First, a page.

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Diagnosing and Treating Alpha-1 Antitrypsin Deficiency

Questions to Ask Your Doctor about Alpha-1

Not every individual with AAT deficiency will require treatment especially if they have one of the less severe genetic alterations to the AAT gene.

How AAT Deficiency Is Diagnosed

If you are a younger than average individual with COPD or liver disease, your doctor may decide to test you for AAT deficiency with a blood test. In most individuals with AAT deficiency, the symptoms of lung disease start to appear between the age of 30 or 40 years. Smokers with AAT deficiency tend to develop disease 10 or more years earlier than non-smokers. Liver disease does not occur in every individual with AAT deficiency; however, it usually occurs by age 40.

All individuals with COPD , regardless of age or ethnicity, should be tested for AAT deficiency. Your doctor may order a screening blood test to check the level of alpha-1 antitrypsin in your body. If your levels are low, genetic testing with another blood test may be used to identify the abnormal gene that was passed to you from your parents. You will also likely have lung function or spirometry test, a chest X-ray or CT scan of your lungs, blood testing of liver function, and in some cases an ultrasound of the liver. If you have low levels of AAT but normal liver and lung function tests, you may not need treatment; however, you will be monitored with repeat testing over time.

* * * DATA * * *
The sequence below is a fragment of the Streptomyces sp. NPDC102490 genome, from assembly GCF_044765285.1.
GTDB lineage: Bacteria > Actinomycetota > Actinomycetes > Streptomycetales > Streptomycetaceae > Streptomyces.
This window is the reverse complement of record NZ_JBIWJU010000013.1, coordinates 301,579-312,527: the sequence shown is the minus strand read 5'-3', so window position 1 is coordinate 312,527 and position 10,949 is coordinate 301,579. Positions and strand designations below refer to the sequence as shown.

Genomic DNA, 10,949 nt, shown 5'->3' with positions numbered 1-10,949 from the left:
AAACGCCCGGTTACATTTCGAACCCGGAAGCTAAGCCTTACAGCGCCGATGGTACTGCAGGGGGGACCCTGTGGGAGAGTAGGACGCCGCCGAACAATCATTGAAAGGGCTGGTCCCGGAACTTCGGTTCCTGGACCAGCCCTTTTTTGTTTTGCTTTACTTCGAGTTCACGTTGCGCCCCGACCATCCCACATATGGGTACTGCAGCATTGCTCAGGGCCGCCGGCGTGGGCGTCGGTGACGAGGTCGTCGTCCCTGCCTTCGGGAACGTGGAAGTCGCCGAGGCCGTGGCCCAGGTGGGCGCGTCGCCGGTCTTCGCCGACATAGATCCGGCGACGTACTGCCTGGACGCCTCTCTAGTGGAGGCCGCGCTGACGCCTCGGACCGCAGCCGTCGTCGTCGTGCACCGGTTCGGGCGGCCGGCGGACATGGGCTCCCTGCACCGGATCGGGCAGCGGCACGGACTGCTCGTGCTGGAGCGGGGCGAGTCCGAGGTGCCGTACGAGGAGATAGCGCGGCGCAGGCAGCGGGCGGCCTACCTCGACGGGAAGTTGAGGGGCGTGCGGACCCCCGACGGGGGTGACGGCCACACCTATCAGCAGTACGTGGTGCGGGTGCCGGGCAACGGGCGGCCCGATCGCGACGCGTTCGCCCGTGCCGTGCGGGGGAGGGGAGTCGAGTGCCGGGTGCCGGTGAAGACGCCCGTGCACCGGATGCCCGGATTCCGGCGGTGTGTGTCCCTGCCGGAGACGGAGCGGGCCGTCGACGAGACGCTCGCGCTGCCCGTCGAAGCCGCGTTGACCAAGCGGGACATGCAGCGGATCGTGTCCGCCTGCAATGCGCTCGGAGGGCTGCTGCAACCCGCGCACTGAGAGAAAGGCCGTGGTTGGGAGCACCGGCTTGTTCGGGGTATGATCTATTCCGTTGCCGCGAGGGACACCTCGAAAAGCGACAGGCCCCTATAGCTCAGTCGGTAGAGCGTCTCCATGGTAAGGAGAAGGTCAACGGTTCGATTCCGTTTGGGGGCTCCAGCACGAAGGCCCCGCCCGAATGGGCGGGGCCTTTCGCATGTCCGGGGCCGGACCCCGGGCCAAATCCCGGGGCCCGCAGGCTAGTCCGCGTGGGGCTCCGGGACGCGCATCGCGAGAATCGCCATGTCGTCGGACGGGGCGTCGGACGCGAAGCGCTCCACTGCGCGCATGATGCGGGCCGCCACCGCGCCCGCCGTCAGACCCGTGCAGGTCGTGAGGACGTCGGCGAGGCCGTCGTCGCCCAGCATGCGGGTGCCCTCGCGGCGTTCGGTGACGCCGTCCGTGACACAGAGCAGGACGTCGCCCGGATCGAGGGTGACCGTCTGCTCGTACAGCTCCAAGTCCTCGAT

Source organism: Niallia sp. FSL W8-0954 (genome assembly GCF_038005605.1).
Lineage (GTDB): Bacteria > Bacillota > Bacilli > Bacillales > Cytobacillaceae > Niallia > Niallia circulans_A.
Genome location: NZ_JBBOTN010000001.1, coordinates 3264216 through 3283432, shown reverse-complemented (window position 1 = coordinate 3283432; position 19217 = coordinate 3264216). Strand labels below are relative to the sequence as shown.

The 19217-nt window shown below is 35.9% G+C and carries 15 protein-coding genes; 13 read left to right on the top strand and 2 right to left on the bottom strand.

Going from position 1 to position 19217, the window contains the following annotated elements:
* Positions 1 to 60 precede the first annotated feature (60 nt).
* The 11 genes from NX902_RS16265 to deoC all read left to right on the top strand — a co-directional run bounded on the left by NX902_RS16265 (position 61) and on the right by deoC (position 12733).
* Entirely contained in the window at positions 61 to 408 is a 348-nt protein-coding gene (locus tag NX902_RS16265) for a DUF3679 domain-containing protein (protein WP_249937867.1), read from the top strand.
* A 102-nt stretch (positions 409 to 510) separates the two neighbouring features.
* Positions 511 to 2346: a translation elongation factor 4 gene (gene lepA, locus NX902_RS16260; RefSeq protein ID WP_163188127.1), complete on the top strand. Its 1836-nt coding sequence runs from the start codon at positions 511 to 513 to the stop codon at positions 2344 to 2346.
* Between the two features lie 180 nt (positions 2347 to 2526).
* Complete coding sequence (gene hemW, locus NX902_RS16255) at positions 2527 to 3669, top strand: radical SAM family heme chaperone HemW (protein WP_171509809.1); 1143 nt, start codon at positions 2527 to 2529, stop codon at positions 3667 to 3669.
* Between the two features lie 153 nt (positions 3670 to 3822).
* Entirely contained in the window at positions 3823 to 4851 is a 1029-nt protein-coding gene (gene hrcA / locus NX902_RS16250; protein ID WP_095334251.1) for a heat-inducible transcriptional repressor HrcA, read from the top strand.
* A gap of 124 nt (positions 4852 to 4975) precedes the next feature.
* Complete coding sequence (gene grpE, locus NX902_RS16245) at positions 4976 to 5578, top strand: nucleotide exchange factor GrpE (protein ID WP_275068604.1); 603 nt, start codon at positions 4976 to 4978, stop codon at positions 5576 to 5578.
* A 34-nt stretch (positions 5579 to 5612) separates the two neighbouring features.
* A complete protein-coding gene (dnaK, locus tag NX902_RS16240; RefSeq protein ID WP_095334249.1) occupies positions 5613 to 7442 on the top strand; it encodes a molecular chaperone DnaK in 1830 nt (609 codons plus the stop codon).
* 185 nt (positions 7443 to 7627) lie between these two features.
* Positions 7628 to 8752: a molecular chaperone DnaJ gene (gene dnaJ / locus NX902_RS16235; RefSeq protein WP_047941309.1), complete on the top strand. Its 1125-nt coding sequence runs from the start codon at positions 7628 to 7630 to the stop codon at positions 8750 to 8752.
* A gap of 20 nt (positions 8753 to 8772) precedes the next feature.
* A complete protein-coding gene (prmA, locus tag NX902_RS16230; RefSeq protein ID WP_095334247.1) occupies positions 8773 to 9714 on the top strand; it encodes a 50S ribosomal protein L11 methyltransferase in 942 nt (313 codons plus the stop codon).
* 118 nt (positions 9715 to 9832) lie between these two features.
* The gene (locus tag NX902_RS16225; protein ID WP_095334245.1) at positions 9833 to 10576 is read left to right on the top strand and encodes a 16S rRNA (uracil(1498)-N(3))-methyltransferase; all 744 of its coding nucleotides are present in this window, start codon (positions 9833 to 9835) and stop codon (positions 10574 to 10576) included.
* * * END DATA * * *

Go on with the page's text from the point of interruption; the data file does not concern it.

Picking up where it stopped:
How AAT Deficiency Is Treated

If you are diagnosed with AAT deficiency, your doctor may or may not suggest treatment based on the results of other testing and severity of your symptoms.

  • If you have no symptoms - you may be advised to return for regular follow up. You should restrict alcohol consumption, get regular exercise and control your weight. You may be asked to get a pneumonia vaccine every 5 years and flu vaccine every year.
  • If your AAT deficiency has caused lung disease, and you are a current smoker, you must stop smoking—call the Lung HelpLine at 1-800-LUNGUSA to get help quitting. Additionally, your treatment may include prescribed inhaled medications to control symptoms of COPD, referral to a pulmonary rehabilitation program, and antibiotics and inhaled corticosteroids to control symptoms of flare ups, infections or exacerbations if needed. If you are not a current smoker and your lung function is rapidly declining, you may be considered eligible for AAT replacement therapy. Replacement therapy will increase blood levels of AAT, but currently it is not clear that it leads to longer-term improvements in lung function or survival. Replacement therapy is given intravenously. Some patients with advanced lung disease may be referred for lung volume reduction surgery (LVRS) and lung transplantation.
  • If you have liver disease– you will undergo frequent monitoring of liver function and in severe cases, you may be referred for liver transplantation.

    This content was developed in partnership with the CHEST Foundation, the philanthropic arm of the American College of Chest Physicians.

    Reviewed and approved by the American Lung Association Scientific and Medical Editorial Review Panel. Last reviewed August 4, 2016.

    Page Last Updated: July 23, 2019

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